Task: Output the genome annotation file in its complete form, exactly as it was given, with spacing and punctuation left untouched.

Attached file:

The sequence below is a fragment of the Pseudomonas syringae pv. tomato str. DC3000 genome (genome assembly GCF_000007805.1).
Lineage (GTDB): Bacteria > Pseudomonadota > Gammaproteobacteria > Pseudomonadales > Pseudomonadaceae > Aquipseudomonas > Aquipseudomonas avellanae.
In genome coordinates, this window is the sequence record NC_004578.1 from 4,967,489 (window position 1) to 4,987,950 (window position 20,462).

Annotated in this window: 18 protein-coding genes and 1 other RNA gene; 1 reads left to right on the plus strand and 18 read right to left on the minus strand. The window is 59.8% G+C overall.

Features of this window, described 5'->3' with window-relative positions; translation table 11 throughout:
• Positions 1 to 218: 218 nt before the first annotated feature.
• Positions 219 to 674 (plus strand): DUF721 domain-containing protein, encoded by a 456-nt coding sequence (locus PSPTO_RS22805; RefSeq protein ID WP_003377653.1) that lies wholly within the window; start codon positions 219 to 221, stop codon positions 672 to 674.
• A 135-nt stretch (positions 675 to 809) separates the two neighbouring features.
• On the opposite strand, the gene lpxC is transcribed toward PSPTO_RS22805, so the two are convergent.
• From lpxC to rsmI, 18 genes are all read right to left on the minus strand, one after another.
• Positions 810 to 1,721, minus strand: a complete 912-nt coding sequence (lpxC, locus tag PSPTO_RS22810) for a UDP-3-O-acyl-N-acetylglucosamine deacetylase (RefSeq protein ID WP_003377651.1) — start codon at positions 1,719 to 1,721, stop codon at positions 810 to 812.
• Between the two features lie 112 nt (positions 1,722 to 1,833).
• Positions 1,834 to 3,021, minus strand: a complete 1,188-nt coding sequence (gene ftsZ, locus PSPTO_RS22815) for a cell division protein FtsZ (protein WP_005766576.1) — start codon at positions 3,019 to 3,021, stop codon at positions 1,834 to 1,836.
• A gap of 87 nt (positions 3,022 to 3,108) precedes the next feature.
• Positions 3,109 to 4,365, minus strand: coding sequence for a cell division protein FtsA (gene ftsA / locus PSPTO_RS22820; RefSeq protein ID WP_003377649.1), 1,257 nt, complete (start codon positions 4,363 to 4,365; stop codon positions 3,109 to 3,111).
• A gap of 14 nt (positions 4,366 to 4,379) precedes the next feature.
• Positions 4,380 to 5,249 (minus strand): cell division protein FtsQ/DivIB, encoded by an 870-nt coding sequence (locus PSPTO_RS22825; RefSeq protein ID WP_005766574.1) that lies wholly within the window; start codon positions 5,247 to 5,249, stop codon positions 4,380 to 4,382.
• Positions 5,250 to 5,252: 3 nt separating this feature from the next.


The sequence below is a fragment of the Pseudomonas syringae pv. tomato str. DC3000 genome (genome assembly GCF_000007805.1).
Lineage (GTDB): Bacteria > Pseudomonadota > Gammaproteobacteria > Pseudomonadales > Pseudomonadaceae > Aquipseudomonas > Aquipseudomonas avellanae.
In genome coordinates, this window is the sequence record NC_004578.1 from 4,967,489 (window position 1) to 4,987,950 (window position 20,462).

Annotated in this window: 18 protein-coding genes and 1 other RNA gene; 1 reads left to right on the plus strand and 18 read right to left on the minus strand. The window is 59.8% G+C overall.

Features of this window, described 5'->3' with window-relative positions; translation table 11 throughout:
• Positions 1 to 218: 218 nt before the first annotated feature.
• Positions 219 to 674 (plus strand): DUF721 domain-containing protein, encoded by a 456-nt coding sequence (locus PSPTO_RS22805; RefSeq protein ID WP_003377653.1) that lies wholly within the window; start codon positions 219 to 221, stop codon positions 672 to 674.
• A 135-nt stretch (positions 675 to 809) separates the two neighbouring features.
• On the opposite strand, the gene lpxC is transcribed toward PSPTO_RS22805, so the two are convergent.
• From lpxC to rsmI, 18 genes are all read right to left on the minus strand, one after another.
• Positions 810 to 1,721, minus strand: a complete 912-nt coding sequence (lpxC, locus tag PSPTO_RS22810) for a UDP-3-O-acyl-N-acetylglucosamine deacetylase (RefSeq protein ID WP_003377651.1) — start codon at positions 1,719 to 1,721, stop codon at positions 810 to 812.
• Between the two features lie 112 nt (positions 1,722 to 1,833).
• Positions 1,834 to 3,021, minus strand: a complete 1,188-nt coding sequence (gene ftsZ, locus PSPTO_RS22815) for a cell division protein FtsZ (protein WP_005766576.1) — start codon at positions 3,019 to 3,021, stop codon at positions 1,834 to 1,836.
• A gap of 87 nt (positions 3,022 to 3,108) precedes the next feature.
• Positions 3,109 to 4,365, minus strand: coding sequence for a cell division protein FtsA (gene ftsA / locus PSPTO_RS22820; RefSeq protein ID WP_003377649.1), 1,257 nt, complete (start codon positions 4,363 to 4,365; stop codon positions 3,109 to 3,111).
• A gap of 14 nt (positions 4,366 to 4,379) precedes the next feature.
• Positions 4,380 to 5,249 (minus strand): cell division protein FtsQ/DivIB, encoded by an 870-nt coding sequence (locus PSPTO_RS22825; RefSeq protein ID WP_005766574.1) that lies wholly within the window; start codon positions 5,247 to 5,249, stop codon positions 4,380 to 4,382.
• Positions 5,250 to 5,252: 3 nt separating this feature from the next.